How to Write a Perfect Certified Nursing Assistant Resume (Examples Included)

Written by Kate Lopaze

it seems to be a constant refrain that there’s a shortage of good nurses out there to keep up with the medical demands of a rapidly aging, growing, and changing population. as the demand spikes for nurses, we’re also seeing more opportunities for a related, similarly in-demand professional: the certified nursing assistant (cna). if you’re looking for a career change or a foothold in the healthcare industry, or are already well on your way as a cna, a great resume can help you take advantage of these strike-while-the-iron-is-hot opportunities.

let’s look at three different cnas’ resumes: one just starting out, another in the middle of her career, and a third who’s looking to move on and up into an administrative position. first up is felix, our cna newbie.


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felix doesn’t yet have a ton of experience, so the most important purpose in his cna resume is making sure that the experience and skills he does have shine through. he has the necessary certification, which he’s careful to include in his education section, but it’s also important to frame his skills (which he does under “key strengths”) and make sure he’s using every bit of applicable experience. in this case, this means including his volunteer experience at the local senior center. he wasn’t necessarily paid for his time at the center, but he demonstrates and develops the skills he’ll need as a certified nursing assistant, so it’s a great idea to include that experience here.

next up is charlotte, who has been a cna for eight years.


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a more traditional format (the reverse-chronological format, which puts experience front-and-center) works well for charlotte. she feels strongest about her experience, so that’s what she chooses to emphasize in her resume. remember: you’re not locked into this traditional format—if you think your skills shine brightest, put those first!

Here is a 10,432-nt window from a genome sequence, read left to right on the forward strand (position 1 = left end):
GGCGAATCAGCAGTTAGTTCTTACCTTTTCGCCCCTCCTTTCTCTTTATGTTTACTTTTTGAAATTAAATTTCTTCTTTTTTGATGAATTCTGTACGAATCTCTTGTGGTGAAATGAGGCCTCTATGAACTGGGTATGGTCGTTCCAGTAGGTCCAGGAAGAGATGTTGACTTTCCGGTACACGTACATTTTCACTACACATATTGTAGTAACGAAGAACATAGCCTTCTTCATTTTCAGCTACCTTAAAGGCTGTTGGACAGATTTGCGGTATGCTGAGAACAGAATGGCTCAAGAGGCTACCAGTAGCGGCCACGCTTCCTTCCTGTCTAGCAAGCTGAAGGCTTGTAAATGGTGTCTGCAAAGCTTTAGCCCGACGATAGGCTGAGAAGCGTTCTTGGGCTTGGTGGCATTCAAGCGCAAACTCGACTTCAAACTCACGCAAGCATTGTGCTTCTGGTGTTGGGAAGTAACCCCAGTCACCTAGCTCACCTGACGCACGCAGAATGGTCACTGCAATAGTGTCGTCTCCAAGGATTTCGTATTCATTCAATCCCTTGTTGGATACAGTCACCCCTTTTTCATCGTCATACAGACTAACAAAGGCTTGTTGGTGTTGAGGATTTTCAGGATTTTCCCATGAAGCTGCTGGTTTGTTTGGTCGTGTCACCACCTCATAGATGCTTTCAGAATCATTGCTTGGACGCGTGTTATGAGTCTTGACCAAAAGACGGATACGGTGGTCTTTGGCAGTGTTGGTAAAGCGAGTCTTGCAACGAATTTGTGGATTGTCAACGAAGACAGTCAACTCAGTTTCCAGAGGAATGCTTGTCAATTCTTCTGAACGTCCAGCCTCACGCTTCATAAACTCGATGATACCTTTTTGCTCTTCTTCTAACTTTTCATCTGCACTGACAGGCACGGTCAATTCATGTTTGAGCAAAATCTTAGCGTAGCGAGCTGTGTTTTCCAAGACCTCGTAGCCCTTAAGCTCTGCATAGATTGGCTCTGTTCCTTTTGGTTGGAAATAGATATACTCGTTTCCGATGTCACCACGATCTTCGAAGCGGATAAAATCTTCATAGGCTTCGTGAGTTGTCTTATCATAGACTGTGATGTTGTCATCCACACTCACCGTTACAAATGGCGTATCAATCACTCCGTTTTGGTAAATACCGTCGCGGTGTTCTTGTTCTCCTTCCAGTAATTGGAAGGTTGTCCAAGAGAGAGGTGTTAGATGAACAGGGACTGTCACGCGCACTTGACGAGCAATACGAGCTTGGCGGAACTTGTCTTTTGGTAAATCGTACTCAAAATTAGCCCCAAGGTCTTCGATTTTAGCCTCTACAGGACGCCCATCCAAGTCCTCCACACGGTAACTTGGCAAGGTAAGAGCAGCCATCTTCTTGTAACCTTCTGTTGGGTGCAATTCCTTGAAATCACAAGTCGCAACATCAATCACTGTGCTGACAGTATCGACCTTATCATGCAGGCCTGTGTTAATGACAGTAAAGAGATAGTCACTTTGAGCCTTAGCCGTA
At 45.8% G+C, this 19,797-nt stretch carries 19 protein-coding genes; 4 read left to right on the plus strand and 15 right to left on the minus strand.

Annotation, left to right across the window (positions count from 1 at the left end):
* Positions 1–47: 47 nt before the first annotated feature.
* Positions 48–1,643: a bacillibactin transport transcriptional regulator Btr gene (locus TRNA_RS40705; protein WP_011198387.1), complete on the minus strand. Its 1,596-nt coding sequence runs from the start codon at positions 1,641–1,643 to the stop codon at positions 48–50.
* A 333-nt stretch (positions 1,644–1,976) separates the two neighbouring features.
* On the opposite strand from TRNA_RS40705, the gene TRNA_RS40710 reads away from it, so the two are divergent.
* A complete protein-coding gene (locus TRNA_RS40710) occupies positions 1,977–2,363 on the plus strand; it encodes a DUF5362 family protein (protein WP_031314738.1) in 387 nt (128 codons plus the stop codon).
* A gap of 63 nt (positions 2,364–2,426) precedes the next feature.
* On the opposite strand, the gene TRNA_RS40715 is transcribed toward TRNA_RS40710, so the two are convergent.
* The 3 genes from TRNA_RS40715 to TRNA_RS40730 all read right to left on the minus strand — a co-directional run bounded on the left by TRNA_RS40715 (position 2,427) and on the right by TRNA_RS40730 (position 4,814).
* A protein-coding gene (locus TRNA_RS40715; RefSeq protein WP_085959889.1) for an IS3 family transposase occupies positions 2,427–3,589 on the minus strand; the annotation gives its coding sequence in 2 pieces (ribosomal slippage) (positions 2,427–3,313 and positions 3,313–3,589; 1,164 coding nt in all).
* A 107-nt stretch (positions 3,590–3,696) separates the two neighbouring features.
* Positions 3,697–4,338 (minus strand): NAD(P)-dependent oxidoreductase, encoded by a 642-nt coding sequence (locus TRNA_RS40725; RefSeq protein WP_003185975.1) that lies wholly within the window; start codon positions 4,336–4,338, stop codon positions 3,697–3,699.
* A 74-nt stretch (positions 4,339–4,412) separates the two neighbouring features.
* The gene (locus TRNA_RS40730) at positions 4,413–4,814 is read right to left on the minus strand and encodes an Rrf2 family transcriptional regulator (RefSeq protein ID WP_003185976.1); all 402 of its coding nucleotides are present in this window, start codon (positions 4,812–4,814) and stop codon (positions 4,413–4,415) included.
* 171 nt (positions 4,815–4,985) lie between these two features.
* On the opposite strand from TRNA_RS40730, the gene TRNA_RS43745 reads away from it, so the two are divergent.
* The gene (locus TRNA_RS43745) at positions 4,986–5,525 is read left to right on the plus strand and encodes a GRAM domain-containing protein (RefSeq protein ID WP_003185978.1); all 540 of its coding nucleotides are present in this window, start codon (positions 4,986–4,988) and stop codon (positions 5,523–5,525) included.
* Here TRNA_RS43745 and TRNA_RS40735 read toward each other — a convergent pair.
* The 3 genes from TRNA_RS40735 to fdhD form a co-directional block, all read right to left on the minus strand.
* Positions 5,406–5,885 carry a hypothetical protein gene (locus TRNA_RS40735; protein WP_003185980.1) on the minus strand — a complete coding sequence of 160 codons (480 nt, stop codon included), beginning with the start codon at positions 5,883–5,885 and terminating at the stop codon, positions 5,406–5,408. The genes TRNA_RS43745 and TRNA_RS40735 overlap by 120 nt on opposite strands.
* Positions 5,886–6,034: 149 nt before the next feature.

last but not least, we have nancy, who’s been a certified nursing assistant for ten years, but is looking to jumpstart her healthcare career by shifting her focus to medical administration.


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like the other cna resumes we’ve looked at, nancy’s make sure to emphasize all of the great care she’s provided to her patients over the years. however, because she’s also looking to change up her career path a little, she needs to make sure she’s emphasizing other, more universal skills that will serve her well as a medical administrator or nursing supervisor. to that end, nancy’s core competencies (or her job-specific skills) are heavy on management, organization, and administrative skills. and she’s up front about this: in her summary statement at the top, she tells the reader straight out that she wants to take her skills and experience into a slightly different role as assets.

nancy’s bullet points are meant to show that she’s a good manager in addition to providing high-quality patient care; she makes sure to mention that she focuses on making procedures run more efficiently, and she mentions her hand in training others to work more efficiently as well. when you’re using your resume as a springboard into something new (even if it’s only a little bit outside of your experience), it’s important to do more than summarize your role and your responsibilities. make sure you’re picking action words to show how you’ve done these things, and that you’re tailoring your experience bullet points to the job you want, not necessarily the jobs you had.

good luck!

looking for cna jobs in your area? look no further! thejobnetwork has listings all over the country to meet your professional needs. find certified nursing assistant jobs in your area.

Want more resume samples? TheJobNetwork has put together resume samples for a wide varieties of jobs:

About the author

Kate Lopaze

Kate Lopaze is a writer, editor, and digital publishing professional based in New York City. A graduate of the University of Connecticut and Emerson College with degrees in English and publishing, she is passionate about books, baseball, and pop culture (though not necessarily in that order), and lives in Brooklyn with her dog.